After marinating for several hours, we stacked the meat in alternating layers, and skewered it together.
We don't have a vertical rotisserie, but we still wanted to get all-around browning. Turned out an onion came to the rescue. By sticking skewers into a large, flat-bottomed onion, we could then layer the meat and get the whole thing to stand up in a large roasting pan, shawarma-style.
It can be a little tricky to skewer the slippery slices of meat, but we found that by layering the meat in a quart-sized deli-style plastic container, then sticking the skewers into and inverting it, we could get a nice, tight cylinder with minimal effort.
We put those in a roasting pan onion-side down for stability and roasted them in a hot convection oven to maximize the amount of caramelized roasted bits on the outside.
After roasting, here's what we got:
As an added bonus, rich juices dripping from the meat collected in the bottom of the roasting pan, then boiled and steamed in the oven's heat, adding moisture to the skewered meats—a little bit of white wine added to the roasting pan before cooking enhanced this effect.
We sliced the turkey shawarma vertically into very thin strips, the way a shawarma vendor would do with their skewered meat.
This helps to further tenderize the meat. To keep things extra moist and flavorful, we then combined the sliced turkey and some of the sliced onion with the pan drippings, letting the meat re-absorb some of the juices it lost during the roast.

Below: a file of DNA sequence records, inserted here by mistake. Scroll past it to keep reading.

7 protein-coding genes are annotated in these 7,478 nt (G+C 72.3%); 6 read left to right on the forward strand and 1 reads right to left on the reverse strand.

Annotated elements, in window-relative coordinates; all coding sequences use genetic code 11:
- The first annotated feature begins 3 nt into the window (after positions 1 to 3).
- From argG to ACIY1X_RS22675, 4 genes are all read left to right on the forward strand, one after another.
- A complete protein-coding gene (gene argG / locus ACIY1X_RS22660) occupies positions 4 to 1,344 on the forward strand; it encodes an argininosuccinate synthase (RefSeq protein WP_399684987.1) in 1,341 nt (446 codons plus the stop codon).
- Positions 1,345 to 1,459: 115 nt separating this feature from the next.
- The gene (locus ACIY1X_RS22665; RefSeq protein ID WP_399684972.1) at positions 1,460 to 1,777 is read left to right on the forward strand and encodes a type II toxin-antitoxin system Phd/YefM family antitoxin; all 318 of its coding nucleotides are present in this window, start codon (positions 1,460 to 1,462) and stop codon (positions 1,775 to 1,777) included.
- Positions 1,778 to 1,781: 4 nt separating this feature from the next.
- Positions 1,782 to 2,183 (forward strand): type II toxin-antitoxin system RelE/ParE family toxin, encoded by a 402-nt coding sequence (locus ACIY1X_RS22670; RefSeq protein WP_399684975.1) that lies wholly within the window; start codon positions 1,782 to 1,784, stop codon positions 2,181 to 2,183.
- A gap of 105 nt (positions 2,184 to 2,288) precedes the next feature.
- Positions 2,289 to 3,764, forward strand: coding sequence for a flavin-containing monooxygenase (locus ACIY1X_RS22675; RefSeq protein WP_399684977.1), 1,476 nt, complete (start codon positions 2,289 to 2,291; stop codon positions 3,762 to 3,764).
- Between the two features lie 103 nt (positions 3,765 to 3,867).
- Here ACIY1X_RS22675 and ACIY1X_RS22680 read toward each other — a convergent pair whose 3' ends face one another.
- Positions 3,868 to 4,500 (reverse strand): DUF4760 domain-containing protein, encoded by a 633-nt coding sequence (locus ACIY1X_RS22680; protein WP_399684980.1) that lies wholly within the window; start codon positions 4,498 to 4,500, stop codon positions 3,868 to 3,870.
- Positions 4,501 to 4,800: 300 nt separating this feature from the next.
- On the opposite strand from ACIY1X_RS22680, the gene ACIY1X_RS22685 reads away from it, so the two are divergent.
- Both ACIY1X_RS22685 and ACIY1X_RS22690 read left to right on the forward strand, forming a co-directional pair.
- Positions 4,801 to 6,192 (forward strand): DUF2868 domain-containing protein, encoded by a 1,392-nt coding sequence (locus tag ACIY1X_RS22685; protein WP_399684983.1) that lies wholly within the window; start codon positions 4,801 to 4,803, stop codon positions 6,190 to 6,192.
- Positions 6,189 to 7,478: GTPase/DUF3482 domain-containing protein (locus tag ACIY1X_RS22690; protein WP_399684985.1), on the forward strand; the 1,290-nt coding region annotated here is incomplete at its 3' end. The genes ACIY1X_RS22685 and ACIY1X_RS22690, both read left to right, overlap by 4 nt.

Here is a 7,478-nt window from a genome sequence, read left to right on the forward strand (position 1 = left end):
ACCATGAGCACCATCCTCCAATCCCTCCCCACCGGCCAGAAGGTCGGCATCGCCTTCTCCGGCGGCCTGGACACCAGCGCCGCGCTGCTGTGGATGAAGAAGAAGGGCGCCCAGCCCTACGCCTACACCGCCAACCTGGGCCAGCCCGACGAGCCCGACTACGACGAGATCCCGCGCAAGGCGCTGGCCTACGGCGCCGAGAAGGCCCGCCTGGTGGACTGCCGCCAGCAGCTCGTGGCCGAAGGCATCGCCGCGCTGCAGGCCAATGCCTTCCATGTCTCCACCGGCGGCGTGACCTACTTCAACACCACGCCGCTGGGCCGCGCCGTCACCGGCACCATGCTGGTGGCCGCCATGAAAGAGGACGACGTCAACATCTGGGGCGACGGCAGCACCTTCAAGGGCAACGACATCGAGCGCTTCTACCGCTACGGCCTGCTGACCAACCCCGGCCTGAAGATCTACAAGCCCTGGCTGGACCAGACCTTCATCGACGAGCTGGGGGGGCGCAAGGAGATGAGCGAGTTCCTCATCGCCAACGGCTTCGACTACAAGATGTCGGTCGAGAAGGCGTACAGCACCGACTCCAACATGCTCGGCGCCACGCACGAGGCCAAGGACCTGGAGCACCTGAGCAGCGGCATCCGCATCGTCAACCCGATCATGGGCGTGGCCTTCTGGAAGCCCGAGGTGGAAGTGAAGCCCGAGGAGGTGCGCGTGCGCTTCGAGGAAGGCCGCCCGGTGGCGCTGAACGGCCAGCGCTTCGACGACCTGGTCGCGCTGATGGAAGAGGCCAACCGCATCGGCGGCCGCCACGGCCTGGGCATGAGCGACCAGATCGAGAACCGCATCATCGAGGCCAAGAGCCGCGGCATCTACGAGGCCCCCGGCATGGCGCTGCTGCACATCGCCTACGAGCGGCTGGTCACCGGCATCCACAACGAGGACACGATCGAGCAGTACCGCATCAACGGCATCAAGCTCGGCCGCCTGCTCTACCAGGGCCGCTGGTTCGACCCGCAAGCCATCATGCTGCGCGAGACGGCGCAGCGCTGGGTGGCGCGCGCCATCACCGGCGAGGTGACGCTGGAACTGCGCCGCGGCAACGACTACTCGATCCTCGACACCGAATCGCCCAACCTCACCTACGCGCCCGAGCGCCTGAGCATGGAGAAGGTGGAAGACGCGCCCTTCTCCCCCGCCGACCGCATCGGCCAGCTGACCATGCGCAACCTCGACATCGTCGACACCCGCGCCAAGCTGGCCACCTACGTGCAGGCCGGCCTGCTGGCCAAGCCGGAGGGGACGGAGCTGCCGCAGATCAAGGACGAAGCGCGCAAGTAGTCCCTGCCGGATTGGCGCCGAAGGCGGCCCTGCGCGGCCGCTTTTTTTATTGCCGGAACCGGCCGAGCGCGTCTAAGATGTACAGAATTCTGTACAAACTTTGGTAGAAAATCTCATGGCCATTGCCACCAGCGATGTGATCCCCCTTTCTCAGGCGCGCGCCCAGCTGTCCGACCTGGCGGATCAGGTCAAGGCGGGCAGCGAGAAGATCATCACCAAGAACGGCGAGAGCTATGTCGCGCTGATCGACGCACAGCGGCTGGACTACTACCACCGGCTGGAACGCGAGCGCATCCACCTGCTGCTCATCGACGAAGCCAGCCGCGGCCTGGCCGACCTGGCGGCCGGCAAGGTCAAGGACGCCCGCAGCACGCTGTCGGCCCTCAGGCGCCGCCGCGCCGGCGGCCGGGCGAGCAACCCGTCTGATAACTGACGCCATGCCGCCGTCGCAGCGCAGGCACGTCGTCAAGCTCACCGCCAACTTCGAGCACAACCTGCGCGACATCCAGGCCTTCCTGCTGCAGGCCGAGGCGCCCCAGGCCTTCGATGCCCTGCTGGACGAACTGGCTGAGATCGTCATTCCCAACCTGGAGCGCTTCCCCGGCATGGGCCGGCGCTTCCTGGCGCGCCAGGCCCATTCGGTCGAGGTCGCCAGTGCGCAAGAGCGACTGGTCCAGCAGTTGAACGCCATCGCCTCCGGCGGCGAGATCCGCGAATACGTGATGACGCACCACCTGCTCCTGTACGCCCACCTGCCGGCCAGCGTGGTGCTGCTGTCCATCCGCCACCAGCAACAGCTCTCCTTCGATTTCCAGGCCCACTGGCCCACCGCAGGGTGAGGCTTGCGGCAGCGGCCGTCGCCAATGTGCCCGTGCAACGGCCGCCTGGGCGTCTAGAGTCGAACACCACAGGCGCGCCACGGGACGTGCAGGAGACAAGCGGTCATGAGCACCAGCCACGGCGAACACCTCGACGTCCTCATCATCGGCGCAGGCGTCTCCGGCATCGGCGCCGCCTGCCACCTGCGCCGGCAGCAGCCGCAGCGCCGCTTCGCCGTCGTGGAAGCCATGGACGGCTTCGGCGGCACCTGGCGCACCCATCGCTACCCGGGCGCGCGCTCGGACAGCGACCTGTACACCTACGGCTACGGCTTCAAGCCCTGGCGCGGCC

With the turkey cooked and sliced, we turned our attention to the other important elements: the mayo and the bacon.
Makin' Bacon (Mayo)
When it was time to make the mayo, we were again influenced by what bacon could do for us here. We'd already added some pork belly to our turkey, why not make it a running theme?
At first, we thought about making a turkey mayonnaise, flavored with the fat, bones, skin, and trimmings of the bird. But since we had no turkey bones or skin, we used bacon fat for flavor instead, blending it with peanut oil so the mayonnaise would remain spreadable when cold. (Check out a bit of the science of animal fat mayo in this Food Lab article.)
Because it was such a rich mayo, we balanced it out with a heavy dose of mustard and sherry vinegar, which cuts through the fat and accents the flavor of the turkey-pork belly shawarma.
Now to put it all together.
When we were assembling the sandwiches, we broke with one of the primary traditions of a turkey club, and decided to ditch that middle layer of bread. Putting aside how it "should be", we couldn't get past the feeling that the extra bread only made the sandwich more difficult to eat, and didn't contribute anything great that the other two pieces of toast already had. Hasta la vista, bready!
We slathered on the rich bacon mayo—so rich, in fact, that we ended up not even needing actual bacon slices (though of course, you can always add them if you'd like)—then some of the dressed moist turkey and pork belly, and finally some fresh sliced tomato and peppery baby arugula to act as a counterpoint to our enhanced turkey meat and incredibly flavorful mayo.
And then it was lunch.